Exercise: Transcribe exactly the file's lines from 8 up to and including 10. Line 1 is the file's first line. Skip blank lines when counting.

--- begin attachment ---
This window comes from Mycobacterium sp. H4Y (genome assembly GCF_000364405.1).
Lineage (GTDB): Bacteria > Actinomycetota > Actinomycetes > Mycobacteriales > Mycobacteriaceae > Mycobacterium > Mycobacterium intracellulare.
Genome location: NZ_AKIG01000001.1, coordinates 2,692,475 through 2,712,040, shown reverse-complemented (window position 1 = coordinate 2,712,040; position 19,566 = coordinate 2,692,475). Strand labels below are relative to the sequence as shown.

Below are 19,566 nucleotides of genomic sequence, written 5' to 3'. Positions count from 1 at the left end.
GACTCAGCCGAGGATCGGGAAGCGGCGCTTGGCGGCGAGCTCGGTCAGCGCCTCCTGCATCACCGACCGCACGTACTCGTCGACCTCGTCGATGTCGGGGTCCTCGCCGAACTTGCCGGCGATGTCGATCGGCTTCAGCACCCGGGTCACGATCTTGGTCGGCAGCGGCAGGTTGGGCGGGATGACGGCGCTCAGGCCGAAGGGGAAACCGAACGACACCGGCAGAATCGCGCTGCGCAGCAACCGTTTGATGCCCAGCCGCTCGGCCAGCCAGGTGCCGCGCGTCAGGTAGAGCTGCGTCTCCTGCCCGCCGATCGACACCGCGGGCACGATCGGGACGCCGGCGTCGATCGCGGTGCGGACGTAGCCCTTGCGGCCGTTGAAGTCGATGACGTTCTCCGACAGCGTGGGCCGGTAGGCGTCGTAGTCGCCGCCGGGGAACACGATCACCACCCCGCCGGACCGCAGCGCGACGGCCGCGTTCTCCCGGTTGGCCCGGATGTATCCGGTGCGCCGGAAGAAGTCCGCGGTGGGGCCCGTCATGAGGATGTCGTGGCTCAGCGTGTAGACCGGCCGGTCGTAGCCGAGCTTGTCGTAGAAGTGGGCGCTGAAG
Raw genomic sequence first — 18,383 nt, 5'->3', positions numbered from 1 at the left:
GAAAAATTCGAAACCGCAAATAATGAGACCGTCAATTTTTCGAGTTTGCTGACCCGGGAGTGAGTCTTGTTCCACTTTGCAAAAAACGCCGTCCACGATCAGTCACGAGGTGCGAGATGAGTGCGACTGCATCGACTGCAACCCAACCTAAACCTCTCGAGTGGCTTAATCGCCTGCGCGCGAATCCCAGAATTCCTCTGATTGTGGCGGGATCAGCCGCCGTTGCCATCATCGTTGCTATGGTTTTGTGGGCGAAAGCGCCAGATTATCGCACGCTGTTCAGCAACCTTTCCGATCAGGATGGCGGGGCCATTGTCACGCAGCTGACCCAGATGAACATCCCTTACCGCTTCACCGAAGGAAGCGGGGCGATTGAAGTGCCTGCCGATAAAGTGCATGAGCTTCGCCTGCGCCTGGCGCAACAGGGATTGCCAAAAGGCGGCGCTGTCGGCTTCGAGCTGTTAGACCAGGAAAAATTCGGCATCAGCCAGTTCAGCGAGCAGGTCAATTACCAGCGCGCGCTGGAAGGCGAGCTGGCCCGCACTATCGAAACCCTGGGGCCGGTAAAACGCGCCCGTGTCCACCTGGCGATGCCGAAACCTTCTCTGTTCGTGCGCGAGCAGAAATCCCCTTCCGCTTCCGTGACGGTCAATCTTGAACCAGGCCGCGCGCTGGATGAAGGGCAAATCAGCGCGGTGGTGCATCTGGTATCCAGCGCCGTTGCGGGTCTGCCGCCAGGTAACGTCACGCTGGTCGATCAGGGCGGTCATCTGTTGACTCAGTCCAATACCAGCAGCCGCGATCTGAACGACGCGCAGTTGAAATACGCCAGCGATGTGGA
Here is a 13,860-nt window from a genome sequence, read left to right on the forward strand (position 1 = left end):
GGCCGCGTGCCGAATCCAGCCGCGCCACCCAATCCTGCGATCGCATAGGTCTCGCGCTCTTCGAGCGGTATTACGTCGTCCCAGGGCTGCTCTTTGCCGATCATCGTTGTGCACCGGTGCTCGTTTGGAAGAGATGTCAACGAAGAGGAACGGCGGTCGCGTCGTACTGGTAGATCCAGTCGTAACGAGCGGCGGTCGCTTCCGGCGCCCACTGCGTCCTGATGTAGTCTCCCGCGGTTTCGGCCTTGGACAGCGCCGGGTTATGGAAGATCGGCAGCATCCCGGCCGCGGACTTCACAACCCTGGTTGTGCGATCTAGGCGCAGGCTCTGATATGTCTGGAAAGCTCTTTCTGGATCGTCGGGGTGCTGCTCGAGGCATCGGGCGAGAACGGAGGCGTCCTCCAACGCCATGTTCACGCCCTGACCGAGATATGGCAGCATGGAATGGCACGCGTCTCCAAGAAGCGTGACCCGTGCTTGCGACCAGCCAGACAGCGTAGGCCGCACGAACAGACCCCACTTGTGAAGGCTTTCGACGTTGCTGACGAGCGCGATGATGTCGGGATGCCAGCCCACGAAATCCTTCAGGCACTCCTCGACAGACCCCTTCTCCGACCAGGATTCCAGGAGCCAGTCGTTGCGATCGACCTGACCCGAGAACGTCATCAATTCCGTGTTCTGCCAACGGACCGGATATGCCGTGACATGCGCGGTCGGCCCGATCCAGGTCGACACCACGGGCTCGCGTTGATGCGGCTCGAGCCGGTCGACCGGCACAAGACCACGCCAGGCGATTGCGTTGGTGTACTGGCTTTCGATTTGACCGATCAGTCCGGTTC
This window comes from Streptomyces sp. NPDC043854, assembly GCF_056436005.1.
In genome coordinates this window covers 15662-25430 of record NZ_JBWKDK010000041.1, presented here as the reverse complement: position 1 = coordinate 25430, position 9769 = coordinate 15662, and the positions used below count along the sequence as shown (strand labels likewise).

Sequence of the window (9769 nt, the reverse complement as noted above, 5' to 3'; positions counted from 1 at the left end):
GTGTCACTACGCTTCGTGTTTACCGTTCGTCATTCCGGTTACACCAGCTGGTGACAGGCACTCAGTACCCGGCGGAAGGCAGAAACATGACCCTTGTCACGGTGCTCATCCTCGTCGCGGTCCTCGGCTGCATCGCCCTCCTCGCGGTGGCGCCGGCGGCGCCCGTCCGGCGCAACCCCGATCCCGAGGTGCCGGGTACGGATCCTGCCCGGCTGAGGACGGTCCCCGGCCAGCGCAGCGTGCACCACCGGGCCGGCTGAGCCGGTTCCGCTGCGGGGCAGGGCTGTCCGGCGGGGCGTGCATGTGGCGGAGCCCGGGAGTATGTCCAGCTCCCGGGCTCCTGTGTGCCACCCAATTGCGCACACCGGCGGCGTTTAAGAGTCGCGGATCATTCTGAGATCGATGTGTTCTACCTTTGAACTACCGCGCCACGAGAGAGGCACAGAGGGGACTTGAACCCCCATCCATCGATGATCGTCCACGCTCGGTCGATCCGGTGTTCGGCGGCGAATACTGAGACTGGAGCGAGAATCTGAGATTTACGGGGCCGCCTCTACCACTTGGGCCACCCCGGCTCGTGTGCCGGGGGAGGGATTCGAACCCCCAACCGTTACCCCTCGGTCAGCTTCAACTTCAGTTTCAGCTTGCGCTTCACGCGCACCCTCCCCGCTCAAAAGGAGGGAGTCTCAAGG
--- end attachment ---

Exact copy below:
Here is a 13,860-nt window from a genome sequence, read left to right on the forward strand (position 1 = left end):
GGCCGCGTGCCGAATCCAGCCGCGCCACCCAATCCTGCGATCGCATAGGTCTCGCGCTCTTCGAGCGGTATTACGTCGTCCCAGGGCTGCTCTTTGCCGATCATCGTTGTGCACCGGTGCTCGTTTGGAAGAGATGTCAACGAAGAGGAACGGCGGTCGCGTCGTACTGGTAGATCCAGTCGTAACGAGCGGCGGTCGCTTCCGGCGCCCACTGCGTCCTGATGTAGTCTCCCGCGGTTTCGGCCTTGGACAGCGCCGGGTTATGGAAGATCGGCAGCATCCCGGCCGCGGACTTCACAACCCTGGTTGTGCGATCTAGGCGCAGGCTCTGATATGTCTGGAAAGCTCTTTCTGGATCGTCGGGGTGCTGCTCGAGGCATCGGGCGAGAACGGAGGCGTCCTCCAACGCCATGTTCACGCCCTGACCGAGATATGGCAGCATGGAATGGCACGCGTCTCCAAGAAGCGTGACCCGTGCTTGCGACCAGCCAGACAGCGTAGGCCGCACGAACAGACCCCACTTGTGAAGGCTTTCGACGTTGCTGACGAGCGCGATGATGTCGGGATGCCAGCCCACGAAATCCTTCAGGCACTCCTCGACAGACCCCTTCTCCGACCAGGATTCCAGGAGCCAGTCGTTGCGATCGACCTGACCCGAGAACGTCATCAATTCCGTGTTCTGCCAACGGACCGGATATGCCGTGACATGCGCGGTCGGCCCGATCCAGGTCGACACCACGGGCTCGCGTTGATGCGGCTCGAGCCGGTCGACCGGCACAAGACCACGCCAGGCGATTGCGTTGGTGTACTGGCTTTCGATTTGACCGATCAGTCCGGTTC
This window comes from Streptomyces sp. NPDC043854, assembly GCF_056436005.1.